Calibration of the dolomite clumped isotope thermometer from 25 to 350 °C, and implications for a universal calibration for all (Ca, Mg, Fe)CO3 carbonates

Magali Bonifacie, Damien Calmels, John M. Eiler, Juske Horita, Carine Chaduteau, Crisogono Vasconcelos, Pierre Agrinier, Amandine Katz, Benjamin H. Passey, John M. Ferry, Jean Jacques Bourrand

Research output: Contribution to journalArticlepeer-review

105 Scopus citations


Carbonate clumped isotope thermometry is based on the temperature-dependent formation of 13C18O16O22− ion groups within the lattice of solid carbonate minerals. At low temperatures the bonds between rare, heavy 13C and 18O isotopes are thermodynamically favored, and thus at equilibrium they are present in higher than random abundances. Here we calibrate the use of this temperature proxy in a previously uncalibrated carbonate phase — dolomite [CaMg(CO3)2] — over a temperature range that extends to conditions typical of shallow crustal environments, by determining the Δ47 values of CO2 extracted from synthetic or natural (proto)dolomites grown at known temperatures from 25 to 350 °C and analyzed in two different laboratories using different procedures for sample analysis, purification and post-measurement data treatment. We found that the Δ47-1/T2 dependence for (proto)dolomite is linear between 25 and 350 °C, independent of their Mg/Ca compositions or cation order (or the laboratory in which they were analyzed), and offset from, but parallel to, the theoretical predictions of the Δ63 dependence to temperature of the abundance of the 13C18O16O2 isotopologue inside the dolomite and calcite mineral lattices as expected from ab-initio calculations (Schauble et al., 2006). This suggests that neither the equilibrium constant for 13C–18O clumping in (proto)dolomite lattice, nor the experimental fractionation associated with acid digestion to produce CO2, depend on their formation mechanism, degree of cation order and/or stoichiometry (i.e., Mg/Ca ratio) and/or δ18O and δ13C compositions (at least over the range we explored). Thus, we suggest the following single Δ47-1/T2 linear regression for describing all dolomite minerals: Δ47CDES90=0.0428(±0.0033)∗106/T2+0.1174(±0.0248)(r2=0.997),with T in kelvin and Δ47 in the Carbon Dioxide Equilibrium Scale (CDES) of Dennis et al. (2011) and referring to CO2 extracted by phosphoric acid digestion at 90 °C. The listed uncertainties on slope and intercept are 95% confidence intervals. The temperature sensitivity (slope) of this relation is lower than those based on low temperature acid digestion of carbonates, but comparable to most of those based on high temperature acid digestion (with however significantly better constraints on the slope and intercept values, notably due to the large range in temperature investigated here and the large number of Δ47 measurements performed, n = 67). We also use this dataset to empirically determine that the acid fractionation factor associated with phosphoric acid digestion of dolomite at 90 °C (Δ*dolomite90) is about +0.176‰. This is comparable to the Δ*calcite90 experimentally obtained for calcite (Guo et al., 2009), suggesting that the acid fractionation Δ* for acid digestion of dolomite and calcite are the same within error of measurement, with apparently no influence of the cation identity. This hypothesis is also supported by the fact that our dolomite calibration data are indistinguishable from published calibration data for calcite, aragonite and siderite generated in similar analytical conditions (i.e., carbonate digested at T ⩾ 70 °C and directly referenced into CDES), demonstrating excellent consistency among the four (Ca, Mg, Fe)CO3 mineral phases analyzed in seven different laboratories (this represents a total of 103 mean Δ47 values resulting from more than 331 Δ47 measurements). These data are used to calculate a robust composite Δ47-T universal relation for those carbonate minerals of geological interest, for temperatures between −1 and 300 °C (that is statistically indistinguishable from the one described by dolomite only): Δ47CDES90=0.0422(±0.0019)∗106/T2+0.1262(±0.0207)(r2=0.985)Thus, in order to standardize the temperature estimates out of different laboratories running high temperature digestion of (Ca, Mg, Fe)CO3 carbonate minerals, we recommend the use of this single Δ47-T calibration to convert Δ47CDES data into accurate and precise temperature estimates. More widely, this study extends the use of the Δ47 thermometry to studies of diagenesis and low-grade metamorphism of carbonates with unprecedented precision on temperature estimates based on Δ47 measurements — environments where many other thermometers are generally empirical or semi-quantitative.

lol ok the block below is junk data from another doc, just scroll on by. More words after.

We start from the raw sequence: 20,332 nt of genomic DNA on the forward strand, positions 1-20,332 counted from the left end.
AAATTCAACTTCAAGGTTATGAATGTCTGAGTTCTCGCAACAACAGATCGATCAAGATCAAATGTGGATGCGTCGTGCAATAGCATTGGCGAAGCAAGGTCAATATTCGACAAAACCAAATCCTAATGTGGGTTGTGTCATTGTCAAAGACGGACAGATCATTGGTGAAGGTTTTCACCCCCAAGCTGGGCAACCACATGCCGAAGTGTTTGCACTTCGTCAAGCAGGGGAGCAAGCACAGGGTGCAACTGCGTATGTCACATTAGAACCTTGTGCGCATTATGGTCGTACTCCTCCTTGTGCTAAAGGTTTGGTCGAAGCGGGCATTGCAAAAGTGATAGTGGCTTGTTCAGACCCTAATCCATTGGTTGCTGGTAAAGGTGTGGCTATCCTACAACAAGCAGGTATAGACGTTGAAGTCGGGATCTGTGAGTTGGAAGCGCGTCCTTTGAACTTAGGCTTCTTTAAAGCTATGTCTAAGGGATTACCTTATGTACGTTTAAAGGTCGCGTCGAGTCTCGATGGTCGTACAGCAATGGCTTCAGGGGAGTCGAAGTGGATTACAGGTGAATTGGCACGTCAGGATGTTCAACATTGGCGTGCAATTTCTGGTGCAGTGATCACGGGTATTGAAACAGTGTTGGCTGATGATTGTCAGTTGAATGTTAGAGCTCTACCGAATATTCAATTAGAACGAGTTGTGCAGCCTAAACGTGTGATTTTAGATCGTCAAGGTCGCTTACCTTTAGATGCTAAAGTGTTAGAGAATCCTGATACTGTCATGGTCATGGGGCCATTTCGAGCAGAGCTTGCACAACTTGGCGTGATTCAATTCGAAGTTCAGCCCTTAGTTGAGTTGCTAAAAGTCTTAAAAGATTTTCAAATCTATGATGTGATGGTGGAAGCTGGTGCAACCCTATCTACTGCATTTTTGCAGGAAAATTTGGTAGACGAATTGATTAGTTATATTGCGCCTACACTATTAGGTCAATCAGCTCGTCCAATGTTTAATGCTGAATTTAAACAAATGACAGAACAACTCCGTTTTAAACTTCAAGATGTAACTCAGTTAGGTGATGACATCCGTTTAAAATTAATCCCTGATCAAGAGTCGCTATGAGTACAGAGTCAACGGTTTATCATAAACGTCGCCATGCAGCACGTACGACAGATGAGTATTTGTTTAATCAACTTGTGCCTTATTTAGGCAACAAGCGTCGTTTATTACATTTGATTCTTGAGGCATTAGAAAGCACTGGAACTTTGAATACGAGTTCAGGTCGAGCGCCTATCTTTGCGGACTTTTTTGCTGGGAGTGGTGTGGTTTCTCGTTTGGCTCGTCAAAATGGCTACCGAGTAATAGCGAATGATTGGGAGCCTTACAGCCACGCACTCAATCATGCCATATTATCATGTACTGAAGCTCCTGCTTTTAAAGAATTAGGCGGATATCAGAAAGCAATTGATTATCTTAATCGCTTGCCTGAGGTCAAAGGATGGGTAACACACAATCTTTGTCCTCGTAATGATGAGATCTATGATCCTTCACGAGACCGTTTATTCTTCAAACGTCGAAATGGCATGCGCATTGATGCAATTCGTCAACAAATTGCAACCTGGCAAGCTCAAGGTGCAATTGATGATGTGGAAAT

Original languageEnglish
Pages (from-to)255-279
Number of pages25
JournalGeochimica et Cosmochimica Acta
StatePublished - Mar 1 2017


  • Calcium carbonate
  • Carbonate geochemistry
  • Clumped isotopes
  • Dolomite
  • Magnesium carbonate
  • Thermometry

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